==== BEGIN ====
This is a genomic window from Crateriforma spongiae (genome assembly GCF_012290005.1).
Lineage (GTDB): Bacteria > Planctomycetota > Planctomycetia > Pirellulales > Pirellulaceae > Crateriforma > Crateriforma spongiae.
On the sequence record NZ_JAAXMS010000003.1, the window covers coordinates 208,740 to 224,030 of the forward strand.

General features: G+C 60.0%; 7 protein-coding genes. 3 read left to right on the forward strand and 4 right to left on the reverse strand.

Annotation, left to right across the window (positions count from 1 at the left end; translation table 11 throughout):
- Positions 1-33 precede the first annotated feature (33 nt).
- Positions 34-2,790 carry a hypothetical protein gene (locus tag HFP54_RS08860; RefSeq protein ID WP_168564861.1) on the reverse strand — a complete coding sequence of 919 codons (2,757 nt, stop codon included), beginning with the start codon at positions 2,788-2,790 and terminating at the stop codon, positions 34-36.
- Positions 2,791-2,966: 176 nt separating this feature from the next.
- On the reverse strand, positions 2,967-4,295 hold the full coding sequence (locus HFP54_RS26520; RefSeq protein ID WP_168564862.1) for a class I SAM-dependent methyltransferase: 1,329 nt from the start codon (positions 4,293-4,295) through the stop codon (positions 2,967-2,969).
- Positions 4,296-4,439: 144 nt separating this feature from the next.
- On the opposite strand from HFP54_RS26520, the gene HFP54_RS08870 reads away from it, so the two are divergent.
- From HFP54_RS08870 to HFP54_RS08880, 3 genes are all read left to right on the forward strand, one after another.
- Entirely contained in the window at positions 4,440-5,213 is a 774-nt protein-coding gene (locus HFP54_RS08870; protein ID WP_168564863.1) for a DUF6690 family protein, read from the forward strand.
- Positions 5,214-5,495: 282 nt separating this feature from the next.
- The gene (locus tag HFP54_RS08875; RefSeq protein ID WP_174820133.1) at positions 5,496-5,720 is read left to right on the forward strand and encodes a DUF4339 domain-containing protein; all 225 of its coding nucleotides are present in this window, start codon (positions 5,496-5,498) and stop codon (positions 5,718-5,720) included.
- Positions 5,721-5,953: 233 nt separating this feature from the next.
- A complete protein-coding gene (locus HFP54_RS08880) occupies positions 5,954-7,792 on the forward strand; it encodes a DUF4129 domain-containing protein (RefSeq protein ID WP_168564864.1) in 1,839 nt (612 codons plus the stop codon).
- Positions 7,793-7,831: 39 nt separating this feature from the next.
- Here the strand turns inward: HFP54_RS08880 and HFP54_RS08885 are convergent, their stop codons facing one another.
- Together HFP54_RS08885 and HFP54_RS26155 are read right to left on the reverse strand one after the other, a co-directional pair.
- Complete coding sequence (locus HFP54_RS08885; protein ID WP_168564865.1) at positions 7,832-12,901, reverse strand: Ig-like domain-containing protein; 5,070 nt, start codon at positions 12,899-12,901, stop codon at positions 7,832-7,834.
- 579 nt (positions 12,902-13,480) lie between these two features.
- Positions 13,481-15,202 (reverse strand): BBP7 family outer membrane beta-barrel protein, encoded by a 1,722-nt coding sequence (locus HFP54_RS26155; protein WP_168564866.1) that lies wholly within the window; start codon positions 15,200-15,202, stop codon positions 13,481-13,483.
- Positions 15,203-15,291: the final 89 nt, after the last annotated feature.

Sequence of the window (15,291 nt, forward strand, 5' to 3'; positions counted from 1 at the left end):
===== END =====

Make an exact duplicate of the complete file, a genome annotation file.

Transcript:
This is a genomic window from Crateriforma spongiae (genome assembly GCF_012290005.1).
Lineage (GTDB): Bacteria > Planctomycetota > Planctomycetia > Pirellulales > Pirellulaceae > Crateriforma > Crateriforma spongiae.
On the sequence record NZ_JAAXMS010000003.1, the window covers coordinates 208,740 to 224,030 of the forward strand.

General features: G+C 60.0%; 7 protein-coding genes. 3 read left to right on the forward strand and 4 right to left on the reverse strand.

Annotation, left to right across the window (positions count from 1 at the left end; translation table 11 throughout):
- Positions 1-33 precede the first annotated feature (33 nt).
- Positions 34-2,790 carry a hypothetical protein gene (locus tag HFP54_RS08860; RefSeq protein ID WP_168564861.1) on the reverse strand — a complete coding sequence of 919 codons (2,757 nt, stop codon included), beginning with the start codon at positions 2,788-2,790 and terminating at the stop codon, positions 34-36.
- Positions 2,791-2,966: 176 nt separating this feature from the next.
- On the reverse strand, positions 2,967-4,295 hold the full coding sequence (locus HFP54_RS26520; RefSeq protein ID WP_168564862.1) for a class I SAM-dependent methyltransferase: 1,329 nt from the start codon (positions 4,293-4,295) through the stop codon (positions 2,967-2,969).
- Positions 4,296-4,439: 144 nt separating this feature from the next.
- On the opposite strand from HFP54_RS26520, the gene HFP54_RS08870 reads away from it, so the two are divergent.
- From HFP54_RS08870 to HFP54_RS08880, 3 genes are all read left to right on the forward strand, one after another.
- Entirely contained in the window at positions 4,440-5,213 is a 774-nt protein-coding gene (locus HFP54_RS08870; protein ID WP_168564863.1) for a DUF6690 family protein, read from the forward strand.
- Positions 5,214-5,495: 282 nt separating this feature from the next.
- The gene (locus tag HFP54_RS08875; RefSeq protein ID WP_174820133.1) at positions 5,496-5,720 is read left to right on the forward strand and encodes a DUF4339 domain-containing protein; all 225 of its coding nucleotides are present in this window, start codon (positions 5,496-5,498) and stop codon (positions 5,718-5,720) included.
- Positions 5,721-5,953: 233 nt separating this feature from the next.
- A complete protein-coding gene (locus HFP54_RS08880) occupies positions 5,954-7,792 on the forward strand; it encodes a DUF4129 domain-containing protein (RefSeq protein ID WP_168564864.1) in 1,839 nt (612 codons plus the stop codon).
- Positions 7,793-7,831: 39 nt separating this feature from the next.
- Here the strand turns inward: HFP54_RS08880 and HFP54_RS08885 are convergent, their stop codons facing one another.
- Together HFP54_RS08885 and HFP54_RS26155 are read right to left on the reverse strand one after the other, a co-directional pair.
- Complete coding sequence (locus HFP54_RS08885; protein ID WP_168564865.1) at positions 7,832-12,901, reverse strand: Ig-like domain-containing protein; 5,070 nt, start codon at positions 12,899-12,901, stop codon at positions 7,832-7,834.
- 579 nt (positions 12,902-13,480) lie between these two features.
- Positions 13,481-15,202 (reverse strand): BBP7 family outer membrane beta-barrel protein, encoded by a 1,722-nt coding sequence (locus HFP54_RS26155; protein WP_168564866.1) that lies wholly within the window; start codon positions 15,200-15,202, stop codon positions 13,481-13,483.
- Positions 15,203-15,291: the final 89 nt, after the last annotated feature.

Sequence of the window (15,291 nt, forward strand, 5' to 3'; positions counted from 1 at the left end):